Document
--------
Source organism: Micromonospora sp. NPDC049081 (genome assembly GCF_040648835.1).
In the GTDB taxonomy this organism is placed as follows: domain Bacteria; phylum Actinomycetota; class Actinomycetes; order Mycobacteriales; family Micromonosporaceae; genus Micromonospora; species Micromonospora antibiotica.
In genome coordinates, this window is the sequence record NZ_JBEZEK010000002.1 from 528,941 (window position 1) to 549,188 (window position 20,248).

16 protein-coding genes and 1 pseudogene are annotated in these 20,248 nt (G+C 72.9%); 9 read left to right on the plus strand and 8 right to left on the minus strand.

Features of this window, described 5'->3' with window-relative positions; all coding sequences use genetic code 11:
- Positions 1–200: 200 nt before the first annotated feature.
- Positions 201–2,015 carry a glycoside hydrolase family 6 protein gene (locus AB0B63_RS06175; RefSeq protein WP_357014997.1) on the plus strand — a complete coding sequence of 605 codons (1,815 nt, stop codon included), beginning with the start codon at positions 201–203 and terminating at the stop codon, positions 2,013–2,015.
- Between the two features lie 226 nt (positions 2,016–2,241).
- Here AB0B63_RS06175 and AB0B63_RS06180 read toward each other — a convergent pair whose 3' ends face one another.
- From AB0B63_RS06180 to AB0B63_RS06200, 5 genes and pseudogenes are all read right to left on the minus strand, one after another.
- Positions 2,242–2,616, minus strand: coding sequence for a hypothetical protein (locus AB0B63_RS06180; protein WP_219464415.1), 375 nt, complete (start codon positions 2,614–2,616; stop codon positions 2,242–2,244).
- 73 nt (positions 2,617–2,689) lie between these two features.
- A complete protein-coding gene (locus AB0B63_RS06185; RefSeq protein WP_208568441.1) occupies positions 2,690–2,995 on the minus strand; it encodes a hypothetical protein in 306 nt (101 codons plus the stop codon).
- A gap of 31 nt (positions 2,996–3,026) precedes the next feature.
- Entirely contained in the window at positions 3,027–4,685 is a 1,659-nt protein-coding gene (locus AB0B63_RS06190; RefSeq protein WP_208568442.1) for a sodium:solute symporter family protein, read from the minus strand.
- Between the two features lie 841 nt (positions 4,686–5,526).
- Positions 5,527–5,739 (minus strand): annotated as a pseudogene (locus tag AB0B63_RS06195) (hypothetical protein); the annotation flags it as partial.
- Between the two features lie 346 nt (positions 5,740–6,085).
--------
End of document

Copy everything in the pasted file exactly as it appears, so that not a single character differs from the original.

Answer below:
Source organism: Micromonospora sp. NPDC049081 (genome assembly GCF_040648835.1).
In the GTDB taxonomy this organism is placed as follows: domain Bacteria; phylum Actinomycetota; class Actinomycetes; order Mycobacteriales; family Micromonosporaceae; genus Micromonospora; species Micromonospora antibiotica.
In genome coordinates, this window is the sequence record NZ_JBEZEK010000002.1 from 528,941 (window position 1) to 549,188 (window position 20,248).

16 protein-coding genes and 1 pseudogene are annotated in these 20,248 nt (G+C 72.9%); 9 read left to right on the plus strand and 8 right to left on the minus strand.

Features of this window, described 5'->3' with window-relative positions; all coding sequences use genetic code 11:
- Positions 1–200: 200 nt before the first annotated feature.
- Positions 201–2,015 carry a glycoside hydrolase family 6 protein gene (locus AB0B63_RS06175; RefSeq protein WP_357014997.1) on the plus strand — a complete coding sequence of 605 codons (1,815 nt, stop codon included), beginning with the start codon at positions 201–203 and terminating at the stop codon, positions 2,013–2,015.
- Between the two features lie 226 nt (positions 2,016–2,241).
- Here AB0B63_RS06175 and AB0B63_RS06180 read toward each other — a convergent pair whose 3' ends face one another.
- From AB0B63_RS06180 to AB0B63_RS06200, 5 genes and pseudogenes are all read right to left on the minus strand, one after another.
- Positions 2,242–2,616, minus strand: coding sequence for a hypothetical protein (locus AB0B63_RS06180; protein WP_219464415.1), 375 nt, complete (start codon positions 2,614–2,616; stop codon positions 2,242–2,244).
- 73 nt (positions 2,617–2,689) lie between these two features.
- A complete protein-coding gene (locus AB0B63_RS06185; RefSeq protein WP_208568441.1) occupies positions 2,690–2,995 on the minus strand; it encodes a hypothetical protein in 306 nt (101 codons plus the stop codon).
- A gap of 31 nt (positions 2,996–3,026) precedes the next feature.
- Entirely contained in the window at positions 3,027–4,685 is a 1,659-nt protein-coding gene (locus AB0B63_RS06190; RefSeq protein WP_208568442.1) for a sodium:solute symporter family protein, read from the minus strand.
- Between the two features lie 841 nt (positions 4,686–5,526).
- Positions 5,527–5,739 (minus strand): annotated as a pseudogene (locus tag AB0B63_RS06195) (hypothetical protein); the annotation flags it as partial.
- Between the two features lie 346 nt (positions 5,740–6,085).